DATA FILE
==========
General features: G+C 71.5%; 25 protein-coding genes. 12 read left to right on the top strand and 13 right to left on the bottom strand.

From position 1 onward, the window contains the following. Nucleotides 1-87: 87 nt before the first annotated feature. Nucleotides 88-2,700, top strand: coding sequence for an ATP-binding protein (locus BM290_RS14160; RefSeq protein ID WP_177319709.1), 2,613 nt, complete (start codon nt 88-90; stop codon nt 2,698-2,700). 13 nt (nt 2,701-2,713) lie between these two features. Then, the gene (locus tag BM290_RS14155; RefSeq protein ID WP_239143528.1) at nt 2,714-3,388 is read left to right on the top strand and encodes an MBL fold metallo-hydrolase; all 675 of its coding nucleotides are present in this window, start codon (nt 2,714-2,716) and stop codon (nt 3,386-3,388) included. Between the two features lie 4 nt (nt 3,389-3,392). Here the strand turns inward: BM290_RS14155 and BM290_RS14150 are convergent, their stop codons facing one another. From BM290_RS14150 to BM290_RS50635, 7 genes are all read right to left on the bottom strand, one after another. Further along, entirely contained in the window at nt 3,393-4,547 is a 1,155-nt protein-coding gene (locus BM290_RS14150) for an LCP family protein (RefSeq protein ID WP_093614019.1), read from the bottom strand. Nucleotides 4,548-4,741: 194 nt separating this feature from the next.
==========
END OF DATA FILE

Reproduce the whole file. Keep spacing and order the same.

General features: G+C 71.5%; 25 protein-coding genes. 12 read left to right on the top strand and 13 right to left on the bottom strand.

From position 1 onward, the window contains the following. Nucleotides 1-87: 87 nt before the first annotated feature. Nucleotides 88-2,700, top strand: coding sequence for an ATP-binding protein (locus BM290_RS14160; RefSeq protein ID WP_177319709.1), 2,613 nt, complete (start codon nt 88-90; stop codon nt 2,698-2,700). 13 nt (nt 2,701-2,713) lie between these two features. Then, the gene (locus tag BM290_RS14155; RefSeq protein ID WP_239143528.1) at nt 2,714-3,388 is read left to right on the top strand and encodes an MBL fold metallo-hydrolase; all 675 of its coding nucleotides are present in this window, start codon (nt 2,714-2,716) and stop codon (nt 3,386-3,388) included. Between the two features lie 4 nt (nt 3,389-3,392). Here the strand turns inward: BM290_RS14155 and BM290_RS14150 are convergent, their stop codons facing one another. From BM290_RS14150 to BM290_RS50635, 7 genes are all read right to left on the bottom strand, one after another. Further along, entirely contained in the window at nt 3,393-4,547 is a 1,155-nt protein-coding gene (locus BM290_RS14150) for an LCP family protein (RefSeq protein ID WP_093614019.1), read from the bottom strand. Nucleotides 4,548-4,741: 194 nt separating this feature from the next.